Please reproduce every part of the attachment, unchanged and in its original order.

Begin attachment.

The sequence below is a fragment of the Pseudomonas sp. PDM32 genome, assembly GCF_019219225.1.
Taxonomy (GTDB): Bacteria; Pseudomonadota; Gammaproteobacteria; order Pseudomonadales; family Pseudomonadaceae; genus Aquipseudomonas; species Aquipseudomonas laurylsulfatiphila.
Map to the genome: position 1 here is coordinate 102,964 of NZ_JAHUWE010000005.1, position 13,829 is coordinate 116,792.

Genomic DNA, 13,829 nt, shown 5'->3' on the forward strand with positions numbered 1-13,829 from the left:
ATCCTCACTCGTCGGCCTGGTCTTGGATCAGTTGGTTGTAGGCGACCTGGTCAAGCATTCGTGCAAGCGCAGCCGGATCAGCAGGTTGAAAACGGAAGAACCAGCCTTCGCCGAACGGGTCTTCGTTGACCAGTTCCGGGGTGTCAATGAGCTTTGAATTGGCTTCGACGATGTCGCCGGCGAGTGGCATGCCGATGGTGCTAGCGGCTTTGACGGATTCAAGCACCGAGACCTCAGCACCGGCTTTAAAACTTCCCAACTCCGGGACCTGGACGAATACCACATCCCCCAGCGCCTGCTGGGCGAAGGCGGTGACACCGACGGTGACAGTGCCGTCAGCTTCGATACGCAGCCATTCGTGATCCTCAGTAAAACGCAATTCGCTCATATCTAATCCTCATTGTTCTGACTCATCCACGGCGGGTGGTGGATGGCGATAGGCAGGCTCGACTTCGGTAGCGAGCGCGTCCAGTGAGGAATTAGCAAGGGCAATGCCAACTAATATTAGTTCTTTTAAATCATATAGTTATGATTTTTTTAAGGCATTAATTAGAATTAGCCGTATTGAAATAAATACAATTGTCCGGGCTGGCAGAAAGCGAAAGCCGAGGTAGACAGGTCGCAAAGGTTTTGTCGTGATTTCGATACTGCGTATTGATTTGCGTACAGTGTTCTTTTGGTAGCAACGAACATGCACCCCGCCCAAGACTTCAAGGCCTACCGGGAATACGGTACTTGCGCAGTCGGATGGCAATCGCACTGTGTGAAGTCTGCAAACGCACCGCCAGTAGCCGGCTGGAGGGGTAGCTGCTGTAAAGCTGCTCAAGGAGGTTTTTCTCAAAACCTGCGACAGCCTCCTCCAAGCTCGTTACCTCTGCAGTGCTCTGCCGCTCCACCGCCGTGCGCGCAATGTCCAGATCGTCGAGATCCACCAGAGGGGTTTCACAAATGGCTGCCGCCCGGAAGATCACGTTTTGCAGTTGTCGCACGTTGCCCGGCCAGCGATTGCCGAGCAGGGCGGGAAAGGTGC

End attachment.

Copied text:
The sequence below is a fragment of the Pseudomonas sp. PDM32 genome, assembly GCF_019219225.1.
Taxonomy (GTDB): Bacteria; Pseudomonadota; Gammaproteobacteria; order Pseudomonadales; family Pseudomonadaceae; genus Aquipseudomonas; species Aquipseudomonas laurylsulfatiphila.
Map to the genome: position 1 here is coordinate 102,964 of NZ_JAHUWE010000005.1, position 13,829 is coordinate 116,792.

Genomic DNA, 13,829 nt, shown 5'->3' on the forward strand with positions numbered 1-13,829 from the left:
ATCCTCACTCGTCGGCCTGGTCTTGGATCAGTTGGTTGTAGGCGACCTGGTCAAGCATTCGTGCAAGCGCAGCCGGATCAGCAGGTTGAAAACGGAAGAACCAGCCTTCGCCGAACGGGTCTTCGTTGACCAGTTCCGGGGTGTCAATGAGCTTTGAATTGGCTTCGACGATGTCGCCGGCGAGTGGCATGCCGATGGTGCTAGCGGCTTTGACGGATTCAAGCACCGAGACCTCAGCACCGGCTTTAAAACTTCCCAACTCCGGGACCTGGACGAATACCACATCCCCCAGCGCCTGCTGGGCGAAGGCGGTGACACCGACGGTGACAGTGCCGTCAGCTTCGATACGCAGCCATTCGTGATCCTCAGTAAAACGCAATTCGCTCATATCTAATCCTCATTGTTCTGACTCATCCACGGCGGGTGGTGGATGGCGATAGGCAGGCTCGACTTCGGTAGCGAGCGCGTCCAGTGAGGAATTAGCAAGGGCAATGCCAACTAATATTAGTTCTTTTAAATCATATAGTTATGATTTTTTTAAGGCATTAATTAGAATTAGCCGTATTGAAATAAATACAATTGTCCGGGCTGGCAGAAAGCGAAAGCCGAGGTAGACAGGTCGCAAAGGTTTTGTCGTGATTTCGATACTGCGTATTGATTTGCGTACAGTGTTCTTTTGGTAGCAACGAACATGCACCCCGCCCAAGACTTCAAGGCCTACCGGGAATACGGTACTTGCGCAGTCGGATGGCAATCGCACTGTGTGAAGTCTGCAAACGCACCGCCAGTAGCCGGCTGGAGGGGTAGCTGCTGTAAAGCTGCTCAAGGAGGTTTTTCTCAAAACCTGCGACAGCCTCCTCCAAGCTCGTTACCTCTGCAGTGCTCTGCCGCTCCACCGCCGTGCGCGCAATGTCCAGATCGTCGAGATCCACCAGAGGGGTTTCACAAATGGCTGCCGCCCGGAAGATCACGTTTTGCAGTTGTCGCACGTTGCCCGGCCAGCGATTGCCGAGCAGGGCGGGAAAGGTGC